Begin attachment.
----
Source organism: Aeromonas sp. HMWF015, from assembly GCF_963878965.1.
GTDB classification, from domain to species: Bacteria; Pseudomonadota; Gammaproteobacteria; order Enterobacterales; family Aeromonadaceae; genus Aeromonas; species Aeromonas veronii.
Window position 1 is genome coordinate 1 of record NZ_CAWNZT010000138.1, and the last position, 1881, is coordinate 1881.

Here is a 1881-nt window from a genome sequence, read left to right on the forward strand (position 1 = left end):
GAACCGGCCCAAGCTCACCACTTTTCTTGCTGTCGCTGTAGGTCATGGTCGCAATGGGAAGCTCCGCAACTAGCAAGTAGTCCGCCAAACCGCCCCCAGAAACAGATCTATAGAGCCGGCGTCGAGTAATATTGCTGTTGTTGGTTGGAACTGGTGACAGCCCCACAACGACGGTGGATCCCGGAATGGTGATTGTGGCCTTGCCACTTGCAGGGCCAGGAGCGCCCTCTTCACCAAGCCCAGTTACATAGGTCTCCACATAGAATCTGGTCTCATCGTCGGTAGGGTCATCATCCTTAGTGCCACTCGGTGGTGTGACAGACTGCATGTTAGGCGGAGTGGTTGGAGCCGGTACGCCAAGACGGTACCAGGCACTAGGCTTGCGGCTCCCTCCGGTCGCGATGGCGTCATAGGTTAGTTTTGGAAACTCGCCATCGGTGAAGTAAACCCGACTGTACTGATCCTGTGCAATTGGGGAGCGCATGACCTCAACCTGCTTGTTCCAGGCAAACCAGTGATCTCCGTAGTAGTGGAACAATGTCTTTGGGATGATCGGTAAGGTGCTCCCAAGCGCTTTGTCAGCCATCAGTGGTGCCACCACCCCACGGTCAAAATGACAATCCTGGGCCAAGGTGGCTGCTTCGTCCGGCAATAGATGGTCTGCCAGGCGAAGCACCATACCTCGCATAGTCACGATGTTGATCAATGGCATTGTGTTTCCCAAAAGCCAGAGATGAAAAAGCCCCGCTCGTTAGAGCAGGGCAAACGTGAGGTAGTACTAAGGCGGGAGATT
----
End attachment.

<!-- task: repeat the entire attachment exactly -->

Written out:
Source organism: Aeromonas sp. HMWF015, from assembly GCF_963878965.1.
GTDB classification, from domain to species: Bacteria; Pseudomonadota; Gammaproteobacteria; order Enterobacterales; family Aeromonadaceae; genus Aeromonas; species Aeromonas veronii.
Window position 1 is genome coordinate 1 of record NZ_CAWNZT010000138.1, and the last position, 1881, is coordinate 1881.

Here is a 1881-nt window from a genome sequence, read left to right on the forward strand (position 1 = left end):
GAACCGGCCCAAGCTCACCACTTTTCTTGCTGTCGCTGTAGGTCATGGTCGCAATGGGAAGCTCCGCAACTAGCAAGTAGTCCGCCAAACCGCCCCCAGAAACAGATCTATAGAGCCGGCGTCGAGTAATATTGCTGTTGTTGGTTGGAACTGGTGACAGCCCCACAACGACGGTGGATCCCGGAATGGTGATTGTGGCCTTGCCACTTGCAGGGCCAGGAGCGCCCTCTTCACCAAGCCCAGTTACATAGGTCTCCACATAGAATCTGGTCTCATCGTCGGTAGGGTCATCATCCTTAGTGCCACTCGGTGGTGTGACAGACTGCATGTTAGGCGGAGTGGTTGGAGCCGGTACGCCAAGACGGTACCAGGCACTAGGCTTGCGGCTCCCTCCGGTCGCGATGGCGTCATAGGTTAGTTTTGGAAACTCGCCATCGGTGAAGTAAACCCGACTGTACTGATCCTGTGCAATTGGGGAGCGCATGACCTCAACCTGCTTGTTCCAGGCAAACCAGTGATCTCCGTAGTAGTGGAACAATGTCTTTGGGATGATCGGTAAGGTGCTCCCAAGCGCTTTGTCAGCCATCAGTGGTGCCACCACCCCACGGTCAAAATGACAATCCTGGGCCAAGGTGGCTGCTTCGTCCGGCAATAGATGGTCTGCCAGGCGAAGCACCATACCTCGCATAGTCACGATGTTGATCAATGGCATTGTGTTTCCCAAAAGCCAGAGATGAAAAAGCCCCGCTCGTTAGAGCAGGGCAAACGTGAGGTAGTACTAAGGCGGGAGATT